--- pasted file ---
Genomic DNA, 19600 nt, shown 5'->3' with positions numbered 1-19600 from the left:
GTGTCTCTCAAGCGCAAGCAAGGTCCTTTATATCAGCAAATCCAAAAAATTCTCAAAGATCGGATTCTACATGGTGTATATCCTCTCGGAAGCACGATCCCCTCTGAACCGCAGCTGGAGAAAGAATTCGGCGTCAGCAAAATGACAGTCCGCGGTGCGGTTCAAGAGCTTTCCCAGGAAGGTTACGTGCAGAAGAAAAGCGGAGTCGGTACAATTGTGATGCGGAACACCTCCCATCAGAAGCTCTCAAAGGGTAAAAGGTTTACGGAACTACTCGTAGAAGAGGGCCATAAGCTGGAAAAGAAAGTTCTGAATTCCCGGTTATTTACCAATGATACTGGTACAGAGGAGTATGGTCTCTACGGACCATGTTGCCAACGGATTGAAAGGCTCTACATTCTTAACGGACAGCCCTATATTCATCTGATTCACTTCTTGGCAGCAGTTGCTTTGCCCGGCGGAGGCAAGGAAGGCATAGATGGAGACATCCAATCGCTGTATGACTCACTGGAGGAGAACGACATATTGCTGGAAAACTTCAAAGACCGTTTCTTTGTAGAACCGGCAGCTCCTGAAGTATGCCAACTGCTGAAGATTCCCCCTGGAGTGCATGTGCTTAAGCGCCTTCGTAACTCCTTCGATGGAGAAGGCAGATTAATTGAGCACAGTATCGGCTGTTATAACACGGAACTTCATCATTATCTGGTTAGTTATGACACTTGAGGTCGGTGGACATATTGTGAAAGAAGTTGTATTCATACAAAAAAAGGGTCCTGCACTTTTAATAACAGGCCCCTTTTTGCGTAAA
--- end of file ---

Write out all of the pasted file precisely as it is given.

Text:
Genomic DNA, 19600 nt, shown 5'->3' with positions numbered 1-19600 from the left:
GTGTCTCTCAAGCGCAAGCAAGGTCCTTTATATCAGCAAATCCAAAAAATTCTCAAAGATCGGATTCTACATGGTGTATATCCTCTCGGAAGCACGATCCCCTCTGAACCGCAGCTGGAGAAAGAATTCGGCGTCAGCAAAATGACAGTCCGCGGTGCGGTTCAAGAGCTTTCCCAGGAAGGTTACGTGCAGAAGAAAAGCGGAGTCGGTACAATTGTGATGCGGAACACCTCCCATCAGAAGCTCTCAAAGGGTAAAAGGTTTACGGAACTACTCGTAGAAGAGGGCCATAAGCTGGAAAAGAAAGTTCTGAATTCCCGGTTATTTACCAATGATACTGGTACAGAGGAGTATGGTCTCTACGGACCATGTTGCCAACGGATTGAAAGGCTCTACATTCTTAACGGACAGCCCTATATTCATCTGATTCACTTCTTGGCAGCAGTTGCTTTGCCCGGCGGAGGCAAGGAAGGCATAGATGGAGACATCCAATCGCTGTATGACTCACTGGAGGAGAACGACATATTGCTGGAAAACTTCAAAGACCGTTTCTTTGTAGAACCGGCAGCTCCTGAAGTATGCCAACTGCTGAAGATTCCCCCTGGAGTGCATGTGCTTAAGCGCCTTCGTAACTCCTTCGATGGAGAAGGCAGATTAATTGAGCACAGTATCGGCTGTTATAACACGGAACTTCATCATTATCTGGTTAGTTATGACACTTGAGGTCGGTGGACATATTGTGAAAGAAGTTGTATTCATACAAAAAAAGGGTCCTGCACTTTTAATAACAGGCCCCTTTTTGCGTAAA